The WGA has successfully completed its campaign to end conflicted agency practices and require agencies to align their interests with writers. In March 2019, 95.3% of our members voted to impose an Agency Code of Conduct. A month later, 7000-plus writers terminated their representation with all unfranchised agencies. For the 22 months following—and bolstered by the remarkable solidarity of the membership—the WGA negotiated a franchise agreement with essentially every agency in Hollywood including, finally, the big four: UTA, ICM, CAA and on Feb. 5, 2021, WME. This victory marks another key moment in WGA history when writers stood their ground and fought for the greater good of their colleagues and generations of writers to come.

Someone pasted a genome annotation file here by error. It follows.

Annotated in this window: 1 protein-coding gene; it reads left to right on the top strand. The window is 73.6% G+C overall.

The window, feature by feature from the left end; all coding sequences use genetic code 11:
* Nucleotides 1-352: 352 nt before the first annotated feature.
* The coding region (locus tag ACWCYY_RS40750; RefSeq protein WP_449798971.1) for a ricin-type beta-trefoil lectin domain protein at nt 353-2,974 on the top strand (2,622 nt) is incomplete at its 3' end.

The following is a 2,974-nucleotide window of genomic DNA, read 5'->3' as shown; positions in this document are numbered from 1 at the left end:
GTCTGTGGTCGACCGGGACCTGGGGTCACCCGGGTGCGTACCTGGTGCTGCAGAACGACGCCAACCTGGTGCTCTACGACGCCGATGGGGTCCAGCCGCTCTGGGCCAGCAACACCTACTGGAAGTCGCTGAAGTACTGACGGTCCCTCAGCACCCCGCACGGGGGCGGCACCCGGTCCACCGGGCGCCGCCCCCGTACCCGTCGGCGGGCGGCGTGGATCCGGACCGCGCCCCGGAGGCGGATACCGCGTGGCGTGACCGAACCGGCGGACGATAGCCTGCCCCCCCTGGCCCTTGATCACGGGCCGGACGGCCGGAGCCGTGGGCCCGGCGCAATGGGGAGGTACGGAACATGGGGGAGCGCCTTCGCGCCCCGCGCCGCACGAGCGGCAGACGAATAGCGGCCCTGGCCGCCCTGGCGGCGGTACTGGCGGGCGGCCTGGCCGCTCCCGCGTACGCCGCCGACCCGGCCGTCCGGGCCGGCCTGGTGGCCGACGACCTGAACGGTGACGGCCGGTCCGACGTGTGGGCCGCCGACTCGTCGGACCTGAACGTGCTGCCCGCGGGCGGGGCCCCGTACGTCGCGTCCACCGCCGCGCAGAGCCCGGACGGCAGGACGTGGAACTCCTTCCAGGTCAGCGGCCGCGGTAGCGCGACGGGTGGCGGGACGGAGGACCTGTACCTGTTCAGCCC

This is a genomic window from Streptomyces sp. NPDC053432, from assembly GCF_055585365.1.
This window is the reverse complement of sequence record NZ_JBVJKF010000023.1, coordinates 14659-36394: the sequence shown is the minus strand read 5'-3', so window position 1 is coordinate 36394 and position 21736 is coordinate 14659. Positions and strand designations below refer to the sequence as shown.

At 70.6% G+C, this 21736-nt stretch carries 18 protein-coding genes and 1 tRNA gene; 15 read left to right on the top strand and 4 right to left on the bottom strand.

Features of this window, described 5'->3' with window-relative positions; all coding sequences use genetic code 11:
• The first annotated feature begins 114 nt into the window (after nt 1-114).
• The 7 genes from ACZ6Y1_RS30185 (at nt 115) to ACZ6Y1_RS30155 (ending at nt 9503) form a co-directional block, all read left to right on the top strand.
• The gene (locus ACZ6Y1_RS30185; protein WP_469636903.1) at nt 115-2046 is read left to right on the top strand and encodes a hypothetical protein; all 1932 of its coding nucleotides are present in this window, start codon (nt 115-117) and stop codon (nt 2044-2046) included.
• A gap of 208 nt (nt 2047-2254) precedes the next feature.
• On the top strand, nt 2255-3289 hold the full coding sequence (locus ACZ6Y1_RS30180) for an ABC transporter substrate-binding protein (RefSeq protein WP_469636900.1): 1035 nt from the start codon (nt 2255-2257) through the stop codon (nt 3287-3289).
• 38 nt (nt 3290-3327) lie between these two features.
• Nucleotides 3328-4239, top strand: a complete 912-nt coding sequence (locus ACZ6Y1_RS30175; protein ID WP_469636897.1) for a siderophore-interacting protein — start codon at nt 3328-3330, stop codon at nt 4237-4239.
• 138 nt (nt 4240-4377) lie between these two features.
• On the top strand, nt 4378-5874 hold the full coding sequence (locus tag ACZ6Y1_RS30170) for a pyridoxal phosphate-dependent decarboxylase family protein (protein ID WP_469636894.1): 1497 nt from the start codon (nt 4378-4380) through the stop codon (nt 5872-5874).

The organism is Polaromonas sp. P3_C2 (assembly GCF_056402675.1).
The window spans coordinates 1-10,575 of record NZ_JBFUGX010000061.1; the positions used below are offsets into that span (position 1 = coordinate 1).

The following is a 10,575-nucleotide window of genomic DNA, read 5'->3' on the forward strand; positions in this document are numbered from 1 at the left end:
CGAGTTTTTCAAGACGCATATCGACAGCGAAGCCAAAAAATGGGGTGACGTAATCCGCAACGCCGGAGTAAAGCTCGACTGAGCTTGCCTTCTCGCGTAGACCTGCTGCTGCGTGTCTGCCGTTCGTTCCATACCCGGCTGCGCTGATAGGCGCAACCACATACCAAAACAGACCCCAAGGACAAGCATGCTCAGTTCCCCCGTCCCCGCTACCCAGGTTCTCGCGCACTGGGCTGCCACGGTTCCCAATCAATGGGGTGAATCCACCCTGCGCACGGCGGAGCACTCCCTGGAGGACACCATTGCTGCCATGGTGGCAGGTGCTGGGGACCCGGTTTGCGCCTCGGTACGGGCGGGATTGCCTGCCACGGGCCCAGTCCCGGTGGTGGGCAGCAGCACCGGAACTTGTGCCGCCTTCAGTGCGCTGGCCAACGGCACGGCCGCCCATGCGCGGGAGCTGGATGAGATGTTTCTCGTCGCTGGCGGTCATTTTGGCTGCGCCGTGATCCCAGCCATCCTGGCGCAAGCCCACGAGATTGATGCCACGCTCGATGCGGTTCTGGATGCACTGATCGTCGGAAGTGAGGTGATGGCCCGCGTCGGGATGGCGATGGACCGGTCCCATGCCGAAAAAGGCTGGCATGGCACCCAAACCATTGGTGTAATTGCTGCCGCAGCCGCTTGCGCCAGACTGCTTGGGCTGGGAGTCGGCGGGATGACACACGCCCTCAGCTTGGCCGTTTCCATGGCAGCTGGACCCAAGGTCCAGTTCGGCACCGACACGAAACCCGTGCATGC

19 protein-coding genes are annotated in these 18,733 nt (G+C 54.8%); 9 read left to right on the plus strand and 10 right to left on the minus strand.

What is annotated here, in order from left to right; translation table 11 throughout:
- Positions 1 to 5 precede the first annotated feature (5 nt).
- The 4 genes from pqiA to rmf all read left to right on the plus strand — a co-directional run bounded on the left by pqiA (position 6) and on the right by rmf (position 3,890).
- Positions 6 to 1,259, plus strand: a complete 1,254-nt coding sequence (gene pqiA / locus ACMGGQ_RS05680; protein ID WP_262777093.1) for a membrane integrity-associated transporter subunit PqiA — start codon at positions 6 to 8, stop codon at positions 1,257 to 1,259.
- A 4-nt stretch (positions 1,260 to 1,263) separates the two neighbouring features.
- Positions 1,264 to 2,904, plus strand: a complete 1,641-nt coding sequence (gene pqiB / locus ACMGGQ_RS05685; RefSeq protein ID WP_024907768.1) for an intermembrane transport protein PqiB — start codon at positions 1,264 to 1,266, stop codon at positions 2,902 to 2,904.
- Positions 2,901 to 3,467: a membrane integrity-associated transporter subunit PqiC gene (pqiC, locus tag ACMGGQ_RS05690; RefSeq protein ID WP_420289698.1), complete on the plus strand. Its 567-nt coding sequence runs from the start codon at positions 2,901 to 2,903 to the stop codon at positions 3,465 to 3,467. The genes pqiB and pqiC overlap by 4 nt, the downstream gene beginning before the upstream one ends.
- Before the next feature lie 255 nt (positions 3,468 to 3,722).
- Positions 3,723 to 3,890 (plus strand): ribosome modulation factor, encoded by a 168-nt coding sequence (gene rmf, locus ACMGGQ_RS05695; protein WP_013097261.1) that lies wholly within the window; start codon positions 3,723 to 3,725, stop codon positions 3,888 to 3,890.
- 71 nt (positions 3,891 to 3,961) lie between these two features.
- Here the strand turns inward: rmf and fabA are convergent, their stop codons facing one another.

WGA Statement of Purpose: Why Agencies Must Change
Our agents work for us. Every dollar they make must be generated as a percentage of the money we make. That is what it means to be our representatives and our fiduciaries. Agency-based studios and packaging fees make a mockery of that and are in violation of the agencies’ ethical and legal obligations to writers. We have taken too long to demand that these practices end. But the persistence of a corrupt system does not make it right. And putting things right does not blow up the business. We do not owe our agents their wealth; they owe us their loyalty. That is what we pay for. In a complex, changing, yet immensely profitable time in our industry, writers need true allies, not deeply conflicted ones. It is for this idea—simple, old-fashioned and un-revolutionary—that we stand—and for which we come together as a Guild again today.